Below is our simple energy sum, with each item running for a total of 12hours

Mini projector used over 2 days 150 Wh                                                                                        

Photographic lights used over 2 days 150 Wh                                                                               

LED torches (1) used 6 AA batteries in two days. So 6 x 3.12 = 18.72 Wh                                 

LED torches (3) used 9 AAA batteries in two days. So6 x 1.2 = 7.2 Wh                                  
Total Watt Hours (Wh) used 150 + 150 + 18.72 + 7.2 =  326 Wh

Total                                                           0.362 KWh

The equivalent of boiling just over 3.5 litres of water in an electric kettle.

The LOST exhibition is ready to be shown on or Off-Grid. Please help keep the #ClimateAction conversation going by sharing this post and getting in touch with any ideas of where LOST could be shown on or Off-Grid. I am happy to give talks about the project and run related events.

Many thanks for the support of Rosy Naylor, ArtWalk curator, additional photographs from Susan Grant and Ellie J McMaster and photo-editing by Veronica Vossen.

#OffGrid #ArtWalk #Portobello #Sustainability #LOST #ClimateAction #ArtWalk2022 #ClimateEmergency #ArtWalk #ArtistPractice #Installation #ContemporaryArt #Scotland #CreativeCarbonScotland #ThePebbleTrust #BeatPlasticPollution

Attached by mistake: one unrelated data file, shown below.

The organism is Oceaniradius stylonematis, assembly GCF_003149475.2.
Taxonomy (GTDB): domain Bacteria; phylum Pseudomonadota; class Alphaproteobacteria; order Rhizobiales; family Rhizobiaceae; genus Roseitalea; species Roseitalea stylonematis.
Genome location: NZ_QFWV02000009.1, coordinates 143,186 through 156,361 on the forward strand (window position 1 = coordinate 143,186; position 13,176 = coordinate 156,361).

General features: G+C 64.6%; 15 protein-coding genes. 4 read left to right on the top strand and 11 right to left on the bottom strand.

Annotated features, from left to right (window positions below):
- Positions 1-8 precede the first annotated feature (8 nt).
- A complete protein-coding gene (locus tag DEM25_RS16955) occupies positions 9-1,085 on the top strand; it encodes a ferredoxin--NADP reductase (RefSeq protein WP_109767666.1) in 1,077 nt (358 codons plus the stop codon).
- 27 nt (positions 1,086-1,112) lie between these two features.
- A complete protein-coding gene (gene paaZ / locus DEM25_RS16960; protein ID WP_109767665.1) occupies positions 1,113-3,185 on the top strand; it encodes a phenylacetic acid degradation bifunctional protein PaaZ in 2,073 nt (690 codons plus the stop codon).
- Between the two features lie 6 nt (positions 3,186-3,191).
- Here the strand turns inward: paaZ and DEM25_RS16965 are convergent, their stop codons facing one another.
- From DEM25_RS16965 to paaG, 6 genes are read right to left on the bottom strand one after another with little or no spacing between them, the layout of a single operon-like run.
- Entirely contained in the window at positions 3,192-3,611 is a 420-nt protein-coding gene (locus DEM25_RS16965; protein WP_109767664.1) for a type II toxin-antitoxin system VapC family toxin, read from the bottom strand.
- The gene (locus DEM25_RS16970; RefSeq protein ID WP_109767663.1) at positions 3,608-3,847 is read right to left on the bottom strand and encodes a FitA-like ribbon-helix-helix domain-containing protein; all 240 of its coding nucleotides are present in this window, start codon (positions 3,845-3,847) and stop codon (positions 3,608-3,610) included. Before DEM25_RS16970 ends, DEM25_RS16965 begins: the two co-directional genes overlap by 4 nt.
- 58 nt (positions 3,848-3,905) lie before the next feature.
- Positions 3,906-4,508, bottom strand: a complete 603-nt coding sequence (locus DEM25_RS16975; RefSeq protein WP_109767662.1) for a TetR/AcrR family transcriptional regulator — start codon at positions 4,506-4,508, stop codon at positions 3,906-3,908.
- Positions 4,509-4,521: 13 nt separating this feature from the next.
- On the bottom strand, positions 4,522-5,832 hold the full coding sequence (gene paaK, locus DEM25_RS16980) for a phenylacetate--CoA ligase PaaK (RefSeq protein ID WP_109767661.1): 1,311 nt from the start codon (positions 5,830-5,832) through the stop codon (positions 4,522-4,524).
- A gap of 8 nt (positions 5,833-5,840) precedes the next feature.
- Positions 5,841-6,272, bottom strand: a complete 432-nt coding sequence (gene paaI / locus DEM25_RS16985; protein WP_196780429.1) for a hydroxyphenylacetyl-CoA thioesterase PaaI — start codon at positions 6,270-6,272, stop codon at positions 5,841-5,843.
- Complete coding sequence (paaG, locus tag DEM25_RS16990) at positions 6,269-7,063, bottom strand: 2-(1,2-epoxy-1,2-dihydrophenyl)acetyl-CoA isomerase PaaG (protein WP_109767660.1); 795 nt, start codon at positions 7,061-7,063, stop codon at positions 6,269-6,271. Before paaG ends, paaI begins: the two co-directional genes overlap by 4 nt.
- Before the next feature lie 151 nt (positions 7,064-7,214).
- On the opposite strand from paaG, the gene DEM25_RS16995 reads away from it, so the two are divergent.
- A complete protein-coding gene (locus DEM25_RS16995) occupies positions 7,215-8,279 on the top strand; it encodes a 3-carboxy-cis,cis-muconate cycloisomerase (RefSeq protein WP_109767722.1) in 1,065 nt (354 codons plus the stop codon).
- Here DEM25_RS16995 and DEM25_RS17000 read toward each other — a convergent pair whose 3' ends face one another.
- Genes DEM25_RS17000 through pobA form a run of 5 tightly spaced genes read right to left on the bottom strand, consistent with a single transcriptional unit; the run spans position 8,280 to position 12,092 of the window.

‘A Wake-up call’: UK hits highest ever temperature

As the UK has been coping with wild fires, heat strokes and transport disruption this week as a result of the hottest days ever recorded, the link to the Climate Crisis is at last being acknowledged over 30 years on from scientists’ early warnings. The need for us to take action on the climate must surely be on everyone’s minds.

RECYCLE: World Environment Day Event, Exhibition talk (photo credit Neville Rigby)

The 18 #LitterCUBES contained a collective energy value of over 250 litres of oil, and this was the starting point for impassioned presentations from Julien Moreau and Andy MacVicar from Plastic Recycling Projects in the Highlands, both highlighting the need to reduce the vast quantities of waste plastic we are generating and exporting across the world. They argued for working together to recycle our plastic in a decentralised way, close to the source (towns /beaches) to make products needed locally, which would in turn save energy and generate jobs.  

On World Environment Day in June, (another very hot day) 40 people came together at my LOST exhibition at Eden Court, Inverness to see evidence of Plastic Waste (in this case marine Plastic Litter), one factor contributing to the #ClimateCrisis.